A would-be burglar got more than he bargained for last September when he broke into a home shared by several Johns Hopkins University Students. Apparently the students had heard him come into the house and four of them confronted him in the garage, one of whom was somehow armed with a samurai sword. The students, who had contacted authorities, were attempting to hold the burglar in the garage until police arrived when the burglar reportedly lunged at the student who was holding the sword. In a seeming self-defense effort, the student swung the sword at the burglar, severing the burglar’s left hand completely and cutting the man’s upper body. The burglar died from his injuries. Controversy surrounded the case concerning whether or not the student should face criminal charges. As of this writing, he has not been formally charged in connection with the incident.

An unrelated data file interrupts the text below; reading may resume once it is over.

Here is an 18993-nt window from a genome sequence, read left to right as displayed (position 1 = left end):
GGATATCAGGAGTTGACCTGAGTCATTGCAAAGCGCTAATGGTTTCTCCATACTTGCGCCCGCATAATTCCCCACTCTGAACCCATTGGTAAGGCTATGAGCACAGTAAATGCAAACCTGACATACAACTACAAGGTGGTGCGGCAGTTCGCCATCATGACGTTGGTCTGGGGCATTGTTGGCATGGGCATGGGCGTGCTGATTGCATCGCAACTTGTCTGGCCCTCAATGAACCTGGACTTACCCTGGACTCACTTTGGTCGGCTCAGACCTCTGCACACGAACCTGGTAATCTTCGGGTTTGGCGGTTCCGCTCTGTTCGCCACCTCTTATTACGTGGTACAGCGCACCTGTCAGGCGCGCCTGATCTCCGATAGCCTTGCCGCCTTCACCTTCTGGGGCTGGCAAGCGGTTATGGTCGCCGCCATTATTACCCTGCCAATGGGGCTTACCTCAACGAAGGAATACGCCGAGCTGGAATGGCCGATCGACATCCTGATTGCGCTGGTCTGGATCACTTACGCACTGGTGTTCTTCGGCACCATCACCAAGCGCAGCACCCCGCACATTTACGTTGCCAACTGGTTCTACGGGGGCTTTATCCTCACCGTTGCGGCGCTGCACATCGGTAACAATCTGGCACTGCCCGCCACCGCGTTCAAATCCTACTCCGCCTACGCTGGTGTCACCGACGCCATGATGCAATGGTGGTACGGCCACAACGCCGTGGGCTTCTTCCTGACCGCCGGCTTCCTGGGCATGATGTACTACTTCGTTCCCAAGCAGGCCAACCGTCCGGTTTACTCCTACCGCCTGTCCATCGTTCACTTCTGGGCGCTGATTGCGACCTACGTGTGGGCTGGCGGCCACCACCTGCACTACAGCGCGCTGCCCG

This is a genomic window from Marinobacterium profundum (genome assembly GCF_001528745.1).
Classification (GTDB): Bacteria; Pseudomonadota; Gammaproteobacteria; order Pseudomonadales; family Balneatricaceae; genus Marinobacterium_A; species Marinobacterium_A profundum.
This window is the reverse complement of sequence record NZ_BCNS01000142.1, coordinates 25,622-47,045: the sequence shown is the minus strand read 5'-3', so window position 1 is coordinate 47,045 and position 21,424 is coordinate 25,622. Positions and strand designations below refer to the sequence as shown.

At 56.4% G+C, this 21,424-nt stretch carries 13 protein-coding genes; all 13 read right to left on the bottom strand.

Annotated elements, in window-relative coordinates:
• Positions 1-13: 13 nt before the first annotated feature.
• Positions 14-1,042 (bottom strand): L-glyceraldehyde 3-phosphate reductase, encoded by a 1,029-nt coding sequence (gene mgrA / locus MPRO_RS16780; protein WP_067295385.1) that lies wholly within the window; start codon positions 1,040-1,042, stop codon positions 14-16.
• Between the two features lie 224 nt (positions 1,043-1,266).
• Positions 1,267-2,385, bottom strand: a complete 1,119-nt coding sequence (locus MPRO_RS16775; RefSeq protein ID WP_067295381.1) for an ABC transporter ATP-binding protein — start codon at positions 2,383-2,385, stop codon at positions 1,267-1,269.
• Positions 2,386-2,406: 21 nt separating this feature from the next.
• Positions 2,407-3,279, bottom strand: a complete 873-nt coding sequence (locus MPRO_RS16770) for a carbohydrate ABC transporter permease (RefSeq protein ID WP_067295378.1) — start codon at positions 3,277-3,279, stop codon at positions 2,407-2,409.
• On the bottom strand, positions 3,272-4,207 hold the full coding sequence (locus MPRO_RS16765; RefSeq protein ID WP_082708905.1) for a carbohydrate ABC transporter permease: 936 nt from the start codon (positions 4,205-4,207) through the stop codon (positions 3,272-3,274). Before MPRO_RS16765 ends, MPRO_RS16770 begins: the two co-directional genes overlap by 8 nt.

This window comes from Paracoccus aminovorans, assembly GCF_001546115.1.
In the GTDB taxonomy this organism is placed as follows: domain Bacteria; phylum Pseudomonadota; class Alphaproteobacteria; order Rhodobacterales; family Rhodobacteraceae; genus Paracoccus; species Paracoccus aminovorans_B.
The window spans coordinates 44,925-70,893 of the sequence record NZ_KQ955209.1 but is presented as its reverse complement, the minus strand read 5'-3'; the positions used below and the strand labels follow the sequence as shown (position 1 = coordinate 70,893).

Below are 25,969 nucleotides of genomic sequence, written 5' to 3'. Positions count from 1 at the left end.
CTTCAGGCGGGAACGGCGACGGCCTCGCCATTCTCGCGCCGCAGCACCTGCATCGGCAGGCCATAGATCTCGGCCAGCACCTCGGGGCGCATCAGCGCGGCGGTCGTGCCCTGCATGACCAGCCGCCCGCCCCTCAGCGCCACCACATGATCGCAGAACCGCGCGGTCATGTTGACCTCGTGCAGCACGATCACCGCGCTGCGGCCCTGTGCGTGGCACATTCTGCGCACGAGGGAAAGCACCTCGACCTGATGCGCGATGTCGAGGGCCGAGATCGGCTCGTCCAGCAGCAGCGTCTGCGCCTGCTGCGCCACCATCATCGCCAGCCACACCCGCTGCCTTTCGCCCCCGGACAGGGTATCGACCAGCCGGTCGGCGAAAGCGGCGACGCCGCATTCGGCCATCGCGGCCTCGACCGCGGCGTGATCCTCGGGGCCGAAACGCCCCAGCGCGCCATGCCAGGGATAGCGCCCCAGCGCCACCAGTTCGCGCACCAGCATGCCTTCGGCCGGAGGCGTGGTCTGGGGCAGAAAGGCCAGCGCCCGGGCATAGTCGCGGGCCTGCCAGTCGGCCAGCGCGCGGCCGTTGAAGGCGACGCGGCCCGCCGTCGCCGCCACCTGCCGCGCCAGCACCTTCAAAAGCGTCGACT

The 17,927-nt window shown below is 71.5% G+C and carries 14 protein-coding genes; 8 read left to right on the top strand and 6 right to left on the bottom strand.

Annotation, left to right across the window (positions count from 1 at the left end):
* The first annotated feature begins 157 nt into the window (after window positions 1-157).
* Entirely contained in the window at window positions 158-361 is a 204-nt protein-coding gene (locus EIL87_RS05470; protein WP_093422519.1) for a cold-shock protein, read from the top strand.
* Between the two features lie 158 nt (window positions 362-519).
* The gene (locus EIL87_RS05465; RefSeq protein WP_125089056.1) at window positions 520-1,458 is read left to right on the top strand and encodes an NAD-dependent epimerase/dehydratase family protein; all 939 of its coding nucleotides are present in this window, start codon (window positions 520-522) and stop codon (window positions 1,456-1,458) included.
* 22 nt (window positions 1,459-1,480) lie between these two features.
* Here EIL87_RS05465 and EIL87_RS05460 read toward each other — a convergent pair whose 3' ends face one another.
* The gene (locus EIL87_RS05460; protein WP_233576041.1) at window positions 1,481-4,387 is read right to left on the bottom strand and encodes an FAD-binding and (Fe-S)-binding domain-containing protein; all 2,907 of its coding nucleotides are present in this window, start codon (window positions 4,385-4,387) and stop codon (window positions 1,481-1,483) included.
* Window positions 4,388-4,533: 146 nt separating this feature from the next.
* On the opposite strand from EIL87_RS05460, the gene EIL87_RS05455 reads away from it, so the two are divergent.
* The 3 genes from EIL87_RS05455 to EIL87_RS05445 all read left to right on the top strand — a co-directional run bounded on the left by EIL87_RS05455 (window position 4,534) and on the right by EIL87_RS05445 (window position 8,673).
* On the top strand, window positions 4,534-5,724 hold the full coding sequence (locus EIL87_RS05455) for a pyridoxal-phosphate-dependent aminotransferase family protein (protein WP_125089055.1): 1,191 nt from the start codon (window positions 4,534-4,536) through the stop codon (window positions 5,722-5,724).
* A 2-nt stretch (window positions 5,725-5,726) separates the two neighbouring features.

One important point to be taken from this situation is that it is not wise to break into the homes of ninjas. On a more serious note, this case illustrates how fine the line can be between murder and self-defense. In Tennessee, a person has the right to use a reasonable amount of force against another to prevent the suffering of death or bodily harm. Thus, the factors that would be considered in charging the individual in Tennessee would be whether the burglar could reasonably have been thought to have presented a risk of serious bodily injury or death to the students and whether the use of the sword in self-defense was a reasonable use of force. Considering that the burglar was reportedly lunging at the student holding the sword in what may have been an attempt to obtain control of the weapon, the student may have been justified in using that sword to defend himself from that risk. Whether or not this situation weighs more toward self-defense or homicide charges will ultimately rest with the discretion of the prosecutor.